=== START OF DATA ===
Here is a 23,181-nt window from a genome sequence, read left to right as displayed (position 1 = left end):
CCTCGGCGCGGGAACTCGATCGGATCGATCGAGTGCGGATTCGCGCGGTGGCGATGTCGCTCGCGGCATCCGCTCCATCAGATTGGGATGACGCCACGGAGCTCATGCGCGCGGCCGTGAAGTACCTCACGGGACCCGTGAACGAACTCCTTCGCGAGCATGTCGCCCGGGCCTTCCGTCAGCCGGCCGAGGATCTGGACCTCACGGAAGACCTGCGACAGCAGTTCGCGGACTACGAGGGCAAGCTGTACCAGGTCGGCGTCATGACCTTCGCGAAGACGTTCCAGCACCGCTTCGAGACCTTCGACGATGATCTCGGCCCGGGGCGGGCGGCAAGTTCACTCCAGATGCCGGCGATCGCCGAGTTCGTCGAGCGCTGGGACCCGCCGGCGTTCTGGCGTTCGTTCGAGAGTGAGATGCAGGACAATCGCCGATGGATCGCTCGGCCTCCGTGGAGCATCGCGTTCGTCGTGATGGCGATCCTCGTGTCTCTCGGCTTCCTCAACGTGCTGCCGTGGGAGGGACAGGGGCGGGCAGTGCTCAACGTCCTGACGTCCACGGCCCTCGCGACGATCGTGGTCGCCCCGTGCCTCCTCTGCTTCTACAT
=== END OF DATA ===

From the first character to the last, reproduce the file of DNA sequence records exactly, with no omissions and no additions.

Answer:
Here is a 23,181-nt window from a genome sequence, read left to right as displayed (position 1 = left end):
CCTCGGCGCGGGAACTCGATCGGATCGATCGAGTGCGGATTCGCGCGGTGGCGATGTCGCTCGCGGCATCCGCTCCATCAGATTGGGATGACGCCACGGAGCTCATGCGCGCGGCCGTGAAGTACCTCACGGGACCCGTGAACGAACTCCTTCGCGAGCATGTCGCCCGGGCCTTCCGTCAGCCGGCCGAGGATCTGGACCTCACGGAAGACCTGCGACAGCAGTTCGCGGACTACGAGGGCAAGCTGTACCAGGTCGGCGTCATGACCTTCGCGAAGACGTTCCAGCACCGCTTCGAGACCTTCGACGATGATCTCGGCCCGGGGCGGGCGGCAAGTTCACTCCAGATGCCGGCGATCGCCGAGTTCGTCGAGCGCTGGGACCCGCCGGCGTTCTGGCGTTCGTTCGAGAGTGAGATGCAGGACAATCGCCGATGGATCGCTCGGCCTCCGTGGAGCATCGCGTTCGTCGTGATGGCGATCCTCGTGTCTCTCGGCTTCCTCAACGTGCTGCCGTGGGAGGGACAGGGGCGGGCAGTGCTCAACGTCCTGACGTCCACGGCCCTCGCGACGATCGTGGTCGCCCCGTGCCTCCTCTGCTTCTACAT